I found a place to live and enrolled in classes for the fall semester. How-
ever, after three weeks, I realized that B&S’s accounting program was not as good as Berkeley’s. Berkeley’s intro classes had covered everything in B&S’s second-year courses.

For example, I was shocked that the professor in my Accounting Principles II course was teaching us to do basic recordkeeping with a paper and pencil, as opposed to Microsoft Excel, which everyone uses.

Learning More From Options

I wanted to go back to Berkeley, or possibly to a cheaper public school. Since I was no longer interested in staying at B&S, I came back to New York City. I have found an affordable place to live and have several job leads, so I feel like I can focus on my education again. I have told Berkeley I want to come back, and they say they will waive my debt only if I get my degree there.

I did not know if their offer to waive the growing debt they had already turned over to a collection agency was legal, or if I was getting the best value in a college. I decided to find out more about colleges in general by interviewing Yana Geyfman at Options, a program run by Goddard Riverside Community Center. Options specializes in helping people research, get into, and pay for college. (They’re at bit.ly/optionscollege)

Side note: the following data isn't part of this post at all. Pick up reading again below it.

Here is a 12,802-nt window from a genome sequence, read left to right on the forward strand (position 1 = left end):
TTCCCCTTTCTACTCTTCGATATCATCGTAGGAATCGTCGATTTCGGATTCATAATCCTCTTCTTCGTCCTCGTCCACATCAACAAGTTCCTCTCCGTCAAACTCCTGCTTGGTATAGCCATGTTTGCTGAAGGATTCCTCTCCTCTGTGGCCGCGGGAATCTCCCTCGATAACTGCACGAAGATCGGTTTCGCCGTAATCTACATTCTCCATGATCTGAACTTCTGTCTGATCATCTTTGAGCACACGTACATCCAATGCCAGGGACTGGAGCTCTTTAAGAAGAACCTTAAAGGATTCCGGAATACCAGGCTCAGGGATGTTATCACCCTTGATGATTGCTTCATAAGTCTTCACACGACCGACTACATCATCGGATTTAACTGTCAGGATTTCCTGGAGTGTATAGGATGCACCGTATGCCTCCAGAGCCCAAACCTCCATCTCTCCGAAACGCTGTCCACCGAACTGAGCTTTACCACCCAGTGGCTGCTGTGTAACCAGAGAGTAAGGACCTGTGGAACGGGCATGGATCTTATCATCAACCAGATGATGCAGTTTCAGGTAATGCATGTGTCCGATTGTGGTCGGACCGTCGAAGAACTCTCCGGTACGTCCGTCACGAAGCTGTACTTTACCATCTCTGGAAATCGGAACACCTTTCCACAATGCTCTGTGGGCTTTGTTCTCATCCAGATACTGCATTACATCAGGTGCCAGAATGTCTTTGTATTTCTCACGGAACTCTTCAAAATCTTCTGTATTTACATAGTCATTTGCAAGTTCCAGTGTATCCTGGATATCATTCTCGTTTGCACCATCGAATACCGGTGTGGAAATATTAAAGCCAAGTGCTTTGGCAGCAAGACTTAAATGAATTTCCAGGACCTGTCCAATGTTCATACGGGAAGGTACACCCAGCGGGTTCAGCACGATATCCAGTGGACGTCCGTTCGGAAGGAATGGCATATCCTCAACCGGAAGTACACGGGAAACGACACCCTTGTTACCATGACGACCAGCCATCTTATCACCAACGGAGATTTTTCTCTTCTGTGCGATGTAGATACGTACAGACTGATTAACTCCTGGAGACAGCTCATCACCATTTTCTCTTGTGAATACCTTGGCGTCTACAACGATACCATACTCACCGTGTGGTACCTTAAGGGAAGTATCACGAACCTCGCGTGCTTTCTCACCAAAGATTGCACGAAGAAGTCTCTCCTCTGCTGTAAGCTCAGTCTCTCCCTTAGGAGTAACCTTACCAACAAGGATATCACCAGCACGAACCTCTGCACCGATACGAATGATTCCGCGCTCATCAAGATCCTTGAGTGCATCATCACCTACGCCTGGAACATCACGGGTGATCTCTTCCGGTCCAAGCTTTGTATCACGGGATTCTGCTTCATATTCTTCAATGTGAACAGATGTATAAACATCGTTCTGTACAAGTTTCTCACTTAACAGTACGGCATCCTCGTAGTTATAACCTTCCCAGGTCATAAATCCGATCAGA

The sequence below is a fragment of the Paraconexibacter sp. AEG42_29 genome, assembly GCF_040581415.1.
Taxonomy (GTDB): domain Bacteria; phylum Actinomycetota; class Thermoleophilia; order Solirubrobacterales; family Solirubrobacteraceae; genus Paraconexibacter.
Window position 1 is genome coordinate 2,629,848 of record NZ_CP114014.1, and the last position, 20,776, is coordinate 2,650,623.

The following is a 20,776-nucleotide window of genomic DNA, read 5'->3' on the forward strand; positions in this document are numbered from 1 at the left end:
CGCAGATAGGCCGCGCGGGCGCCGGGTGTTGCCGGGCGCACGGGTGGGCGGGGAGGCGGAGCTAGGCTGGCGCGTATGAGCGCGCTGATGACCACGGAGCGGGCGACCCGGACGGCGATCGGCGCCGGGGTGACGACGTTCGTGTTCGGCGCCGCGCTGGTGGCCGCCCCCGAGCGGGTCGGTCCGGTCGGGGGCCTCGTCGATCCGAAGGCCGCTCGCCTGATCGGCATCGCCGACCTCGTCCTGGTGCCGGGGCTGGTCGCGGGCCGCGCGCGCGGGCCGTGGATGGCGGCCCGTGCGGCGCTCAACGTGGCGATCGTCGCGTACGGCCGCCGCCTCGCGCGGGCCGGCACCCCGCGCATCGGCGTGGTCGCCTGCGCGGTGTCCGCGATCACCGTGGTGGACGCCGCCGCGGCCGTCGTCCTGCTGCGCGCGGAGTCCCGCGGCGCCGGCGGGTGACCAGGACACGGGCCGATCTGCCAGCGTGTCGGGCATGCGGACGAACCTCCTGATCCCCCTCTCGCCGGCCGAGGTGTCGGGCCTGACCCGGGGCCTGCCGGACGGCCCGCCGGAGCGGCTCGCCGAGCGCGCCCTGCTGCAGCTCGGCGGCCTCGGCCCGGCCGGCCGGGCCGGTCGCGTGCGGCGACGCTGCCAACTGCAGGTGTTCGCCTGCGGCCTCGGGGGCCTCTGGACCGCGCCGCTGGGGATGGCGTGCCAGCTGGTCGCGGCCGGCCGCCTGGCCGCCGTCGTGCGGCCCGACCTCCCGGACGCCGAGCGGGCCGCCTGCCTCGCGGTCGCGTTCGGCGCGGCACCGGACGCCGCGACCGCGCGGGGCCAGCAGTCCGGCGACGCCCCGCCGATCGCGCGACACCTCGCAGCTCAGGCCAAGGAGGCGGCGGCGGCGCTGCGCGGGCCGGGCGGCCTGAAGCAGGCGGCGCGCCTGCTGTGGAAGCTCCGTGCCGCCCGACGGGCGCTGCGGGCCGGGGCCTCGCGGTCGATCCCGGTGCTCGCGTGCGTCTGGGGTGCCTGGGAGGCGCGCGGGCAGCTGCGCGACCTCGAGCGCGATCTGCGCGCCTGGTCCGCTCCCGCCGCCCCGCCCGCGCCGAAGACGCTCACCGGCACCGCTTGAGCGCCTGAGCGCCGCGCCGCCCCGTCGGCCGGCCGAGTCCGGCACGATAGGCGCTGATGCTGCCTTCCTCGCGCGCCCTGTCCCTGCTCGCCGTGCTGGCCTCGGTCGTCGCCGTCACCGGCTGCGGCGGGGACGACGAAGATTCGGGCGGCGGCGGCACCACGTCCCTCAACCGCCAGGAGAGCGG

Yana says the worst thing about for-profit colleges is that, “They are not 100% honest with their students about financial aid packaging.” Sometimes Berkeley was unclear and I couldn’t tell if they meant to mislead me or not. For example, my third semester at Berkeley, I was not told that I would only be eligible for a part-time student’s financial aid, which is less.

Bryant and Stratton’s financial aid officers arrange students’ aid on a two-semester basis. This may confuse students unaware of finance. I am comfortable with numbers, and I still thought, after talking to someone in the financial aid office, that the aid they offered me was for one semester, not two. I have since learned that financial aid offices in public or non-profit private (as opposed to for-profit) schools are more careful to spell everything out for students.

Yana added that “for-profit schools are anxious to recruit as many students as they can; that is how they get money to continue functioning.” When I first met with someone in admissions at B&S, she kept asking me if I knew anyone else who wanted to apply. She also said that new students who bring her applicants are eligible for a raffle to win a new PlayStation 4.

I asked Yana if for-profit schools are always a bad choice, and she said not as a general rule. She added, “However, public schools receive money from the state and/or city to fund their programs. For-profit schools must raise their own money. Therefore, public schools are usually more involved and have more interest in seeing their students succeed.”